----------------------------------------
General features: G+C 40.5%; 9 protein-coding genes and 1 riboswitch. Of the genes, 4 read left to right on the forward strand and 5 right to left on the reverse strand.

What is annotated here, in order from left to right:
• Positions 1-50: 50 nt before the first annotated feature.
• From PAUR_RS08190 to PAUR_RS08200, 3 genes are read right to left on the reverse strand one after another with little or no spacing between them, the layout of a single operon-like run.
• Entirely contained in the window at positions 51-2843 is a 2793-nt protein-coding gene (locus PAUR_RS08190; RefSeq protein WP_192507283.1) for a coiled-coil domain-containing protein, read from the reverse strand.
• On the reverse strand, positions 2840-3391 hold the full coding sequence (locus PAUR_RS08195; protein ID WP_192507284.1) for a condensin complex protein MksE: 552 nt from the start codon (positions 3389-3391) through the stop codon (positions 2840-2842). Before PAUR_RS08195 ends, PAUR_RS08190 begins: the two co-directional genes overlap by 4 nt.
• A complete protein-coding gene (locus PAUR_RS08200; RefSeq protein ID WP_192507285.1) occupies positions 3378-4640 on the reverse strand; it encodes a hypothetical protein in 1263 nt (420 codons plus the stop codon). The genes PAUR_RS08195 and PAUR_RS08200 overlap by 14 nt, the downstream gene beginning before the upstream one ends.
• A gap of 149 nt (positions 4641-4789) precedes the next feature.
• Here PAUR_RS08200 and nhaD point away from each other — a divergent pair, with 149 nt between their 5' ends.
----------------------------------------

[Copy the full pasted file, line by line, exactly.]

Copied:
General features: G+C 40.5%; 9 protein-coding genes and 1 riboswitch. Of the genes, 4 read left to right on the forward strand and 5 right to left on the reverse strand.

What is annotated here, in order from left to right:
• Positions 1-50: 50 nt before the first annotated feature.
• From PAUR_RS08190 to PAUR_RS08200, 3 genes are read right to left on the reverse strand one after another with little or no spacing between them, the layout of a single operon-like run.
• Entirely contained in the window at positions 51-2843 is a 2793-nt protein-coding gene (locus PAUR_RS08190; RefSeq protein WP_192507283.1) for a coiled-coil domain-containing protein, read from the reverse strand.
• On the reverse strand, positions 2840-3391 hold the full coding sequence (locus PAUR_RS08195; protein ID WP_192507284.1) for a condensin complex protein MksE: 552 nt from the start codon (positions 3389-3391) through the stop codon (positions 2840-2842). Before PAUR_RS08195 ends, PAUR_RS08190 begins: the two co-directional genes overlap by 4 nt.
• A complete protein-coding gene (locus PAUR_RS08200; RefSeq protein ID WP_192507285.1) occupies positions 3378-4640 on the reverse strand; it encodes a hypothetical protein in 1263 nt (420 codons plus the stop codon). The genes PAUR_RS08195 and PAUR_RS08200 overlap by 14 nt, the downstream gene beginning before the upstream one ends.
• A gap of 149 nt (positions 4641-4789) precedes the next feature.
• Here PAUR_RS08200 and nhaD point away from each other — a divergent pair, with 149 nt between their 5' ends.